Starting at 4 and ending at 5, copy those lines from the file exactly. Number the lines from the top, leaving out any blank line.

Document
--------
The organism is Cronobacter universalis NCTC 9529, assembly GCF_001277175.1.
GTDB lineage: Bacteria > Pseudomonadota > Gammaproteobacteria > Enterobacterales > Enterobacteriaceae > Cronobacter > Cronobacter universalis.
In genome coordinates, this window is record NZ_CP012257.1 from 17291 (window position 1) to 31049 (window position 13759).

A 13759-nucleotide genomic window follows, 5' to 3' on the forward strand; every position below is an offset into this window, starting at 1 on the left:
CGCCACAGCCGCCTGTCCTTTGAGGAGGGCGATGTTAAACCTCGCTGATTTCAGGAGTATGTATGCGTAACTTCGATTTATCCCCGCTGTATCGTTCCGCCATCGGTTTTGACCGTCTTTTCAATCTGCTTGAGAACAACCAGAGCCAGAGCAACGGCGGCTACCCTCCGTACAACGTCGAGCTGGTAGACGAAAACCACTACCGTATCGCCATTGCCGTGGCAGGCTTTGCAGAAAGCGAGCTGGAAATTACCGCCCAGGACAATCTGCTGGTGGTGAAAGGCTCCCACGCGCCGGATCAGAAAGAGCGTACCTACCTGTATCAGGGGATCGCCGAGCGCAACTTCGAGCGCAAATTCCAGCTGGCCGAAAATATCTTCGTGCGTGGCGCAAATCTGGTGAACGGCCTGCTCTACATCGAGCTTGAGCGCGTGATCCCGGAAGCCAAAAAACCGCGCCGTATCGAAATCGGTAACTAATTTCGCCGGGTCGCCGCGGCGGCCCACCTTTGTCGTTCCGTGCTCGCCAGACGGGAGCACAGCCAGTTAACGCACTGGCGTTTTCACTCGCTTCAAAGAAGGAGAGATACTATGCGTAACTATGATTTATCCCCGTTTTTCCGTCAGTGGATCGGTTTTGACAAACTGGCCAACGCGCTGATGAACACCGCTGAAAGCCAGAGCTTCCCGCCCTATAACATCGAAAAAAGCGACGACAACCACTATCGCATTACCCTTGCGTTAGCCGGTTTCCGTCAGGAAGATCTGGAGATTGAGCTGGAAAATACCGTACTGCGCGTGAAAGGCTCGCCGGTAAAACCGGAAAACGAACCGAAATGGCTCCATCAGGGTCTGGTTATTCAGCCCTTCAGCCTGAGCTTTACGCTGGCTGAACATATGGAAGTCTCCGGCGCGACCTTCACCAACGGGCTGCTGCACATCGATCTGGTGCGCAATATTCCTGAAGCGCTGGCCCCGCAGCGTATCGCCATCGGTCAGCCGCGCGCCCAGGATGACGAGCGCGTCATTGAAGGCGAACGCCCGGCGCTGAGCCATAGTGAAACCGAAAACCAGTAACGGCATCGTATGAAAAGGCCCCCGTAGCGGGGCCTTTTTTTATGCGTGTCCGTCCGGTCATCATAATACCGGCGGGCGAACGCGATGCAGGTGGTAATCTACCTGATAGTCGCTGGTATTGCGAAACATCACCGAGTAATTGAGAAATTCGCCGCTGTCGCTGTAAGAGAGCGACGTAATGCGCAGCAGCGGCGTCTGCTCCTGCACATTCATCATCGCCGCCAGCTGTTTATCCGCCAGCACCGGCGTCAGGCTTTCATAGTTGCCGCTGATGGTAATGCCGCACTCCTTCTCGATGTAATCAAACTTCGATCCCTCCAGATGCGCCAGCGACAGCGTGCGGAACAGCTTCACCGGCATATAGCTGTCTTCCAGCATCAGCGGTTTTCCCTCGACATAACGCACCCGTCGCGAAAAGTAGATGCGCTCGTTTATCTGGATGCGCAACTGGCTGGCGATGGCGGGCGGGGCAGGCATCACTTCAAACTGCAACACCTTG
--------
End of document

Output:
A 13759-nucleotide genomic window follows, 5' to 3' on the forward strand; every position below is an offset into this window, starting at 1 on the left:
CGCCACAGCCGCCTGTCCTTTGAGGAGGGCGATGTTAAACCTCGCTGATTTCAGGAGTATGTATGCGTAACTTCGATTTATCCCCGCTGTATCGTTCCGCCATCGGTTTTGACCGTCTTTTCAATCTGCTTGAGAACAACCAGAGCCAGAGCAACGGCGGCTACCCTCCGTACAACGTCGAGCTGGTAGACGAAAACCACTACCGTATCGCCATTGCCGTGGCAGGCTTTGCAGAAAGCGAGCTGGAAATTACCGCCCAGGACAATCTGCTGGTGGTGAAAGGCTCCCACGCGCCGGATCAGAAAGAGCGTACCTACCTGTATCAGGGGATCGCCGAGCGCAACTTCGAGCGCAAATTCCAGCTGGCCGAAAATATCTTCGTGCGTGGCGCAAATCTGGTGAACGGCCTGCTCTACATCGAGCTTGAGCGCGTGATCCCGGAAGCCAAAAAACCGCGCCGTATCGAAATCGGTAACTAATTTCGCCGGGTCGCCGCGGCGGCCCACCTTTGTCGTTCCGTGCTCGCCAGACGGGAGCACAGCCAGTTAACGCACTGGCGTTTTCACTCGCTTCAAAGAAGGAGAGATACTATGCGTAACTATGATTTATCCCCGTTTTTCCGTCAGTGGATCGGTTTTGACAAACTGGCCAACGCGCTGATGAACACCGCTGAAAGCCAGAGCTTCCCGCCCTATAACATCGAAAAAAGCGACGACAACCACTATCGCATTACCCTTGCGTTAGCCGGTTTCCGTCAGGAAGATCTGGAGATTGAGCTGGAAAATACCGTACTGCGCGTGAAAGGCTCGCCGGTAAAACCGGAAAACGAACCGAAATGGCTCCATCAGGGTCTGGTTATTCAGCCCTTCAGCCTGAGCTTTACGCTGGCTGAACATATGGAAGTCTCCGGCGCGACCTTCACCAACGGGCTGCTGCACATCGATCTGGTGCGCAATATTCCTGAAGCGCTGGCCCCGCAGCGTATCGCCATCGGTCAGCCGCGCGCCCAGGATGACGAGCGCGTCATTGAAGGCGAACGCCCGGCGCTGAGCCATAGTGAAACCGAAAACCAGTAACGGCATCGTATGAAAAGGCCCCCGTAGCGGGGCCTTTTTTTATGCGTGTCCGTCCGGTCATCATAATACCGGCGGGCGAACGCGATGCAGGTGGTAATCTACCTGATAGTCGCTGGTATTGCGAAACATCACCGAGTAATTGAGAAATTCGCCGCTGTCGCTGTAAGAGAGCGACGTAATGCGCAGCAGCGGCGTCTGCTCCTGCACATTCATCATCGCCGCCAGCTGTTTATCCGCCAGCACCGGCGTCAGGCTTTCATAGTTGCCGCTGATGGTAATGCCGCACTCCTTCTCGATGTAATCAAACTTCGATCCCTCCAGATGCGCCAGCGACAGCGTGCGGAACAGCTTCACCGGCATATAGCTGTCTTCCAGCATCAGCGGTTTTCCCTCGACATAACGCACCCGTCGCGAAAAGTAGATGCGCTCGTTTATCTGGATGCGCAACTGGCTGGCGATGGCGGGCGGGGCAGGCATCACTTCAAACTGCAACACCTTG